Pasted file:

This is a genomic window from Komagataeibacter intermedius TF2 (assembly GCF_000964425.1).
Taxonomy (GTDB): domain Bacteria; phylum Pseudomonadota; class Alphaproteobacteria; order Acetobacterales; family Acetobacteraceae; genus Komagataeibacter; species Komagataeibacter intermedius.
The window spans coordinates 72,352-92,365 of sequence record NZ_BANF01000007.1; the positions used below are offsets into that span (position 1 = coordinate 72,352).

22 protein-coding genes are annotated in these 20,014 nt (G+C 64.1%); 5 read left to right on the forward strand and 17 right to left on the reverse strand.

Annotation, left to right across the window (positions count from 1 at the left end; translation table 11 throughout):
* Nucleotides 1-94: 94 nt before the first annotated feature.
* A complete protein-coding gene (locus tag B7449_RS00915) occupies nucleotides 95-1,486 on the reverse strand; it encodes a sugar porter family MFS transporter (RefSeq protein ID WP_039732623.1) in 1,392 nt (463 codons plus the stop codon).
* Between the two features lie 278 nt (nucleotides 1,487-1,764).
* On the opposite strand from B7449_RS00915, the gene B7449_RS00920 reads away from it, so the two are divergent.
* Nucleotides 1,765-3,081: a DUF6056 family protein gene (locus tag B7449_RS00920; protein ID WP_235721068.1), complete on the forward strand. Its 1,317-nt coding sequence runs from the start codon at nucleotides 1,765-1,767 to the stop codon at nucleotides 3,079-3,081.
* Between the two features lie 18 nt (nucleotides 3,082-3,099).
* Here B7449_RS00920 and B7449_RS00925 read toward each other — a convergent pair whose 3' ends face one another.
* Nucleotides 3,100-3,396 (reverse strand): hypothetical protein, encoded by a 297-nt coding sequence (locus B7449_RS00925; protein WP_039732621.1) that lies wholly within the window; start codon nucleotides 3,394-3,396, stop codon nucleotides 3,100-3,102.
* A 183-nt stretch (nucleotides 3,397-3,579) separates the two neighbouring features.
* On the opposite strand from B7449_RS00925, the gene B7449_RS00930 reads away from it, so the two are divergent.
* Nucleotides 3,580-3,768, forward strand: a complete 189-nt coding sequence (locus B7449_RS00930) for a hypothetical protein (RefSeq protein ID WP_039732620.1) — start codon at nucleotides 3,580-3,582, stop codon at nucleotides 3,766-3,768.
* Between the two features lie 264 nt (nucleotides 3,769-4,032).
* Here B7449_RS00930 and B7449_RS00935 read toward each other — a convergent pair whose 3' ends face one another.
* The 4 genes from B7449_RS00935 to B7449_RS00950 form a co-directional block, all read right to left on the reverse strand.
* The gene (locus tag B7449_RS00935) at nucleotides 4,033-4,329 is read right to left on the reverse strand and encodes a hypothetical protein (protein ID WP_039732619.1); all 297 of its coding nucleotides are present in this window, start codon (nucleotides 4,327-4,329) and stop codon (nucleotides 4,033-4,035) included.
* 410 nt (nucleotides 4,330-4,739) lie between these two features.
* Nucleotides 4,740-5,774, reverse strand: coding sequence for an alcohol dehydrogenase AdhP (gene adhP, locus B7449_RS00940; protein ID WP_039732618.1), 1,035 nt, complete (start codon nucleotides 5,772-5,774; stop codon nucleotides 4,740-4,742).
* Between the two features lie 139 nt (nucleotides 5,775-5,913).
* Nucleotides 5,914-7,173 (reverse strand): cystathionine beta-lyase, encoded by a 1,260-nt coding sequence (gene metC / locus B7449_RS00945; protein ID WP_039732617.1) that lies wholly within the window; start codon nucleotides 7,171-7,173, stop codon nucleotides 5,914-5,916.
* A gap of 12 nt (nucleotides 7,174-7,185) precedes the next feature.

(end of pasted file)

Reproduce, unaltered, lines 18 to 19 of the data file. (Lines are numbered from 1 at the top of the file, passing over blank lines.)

* Here B7449_RS00930 and B7449_RS00935 read toward each other — a convergent pair whose 3' ends face one another.
* The 4 genes from B7449_RS00935 to B7449_RS00950 form a co-directional block, all read right to left on the reverse strand.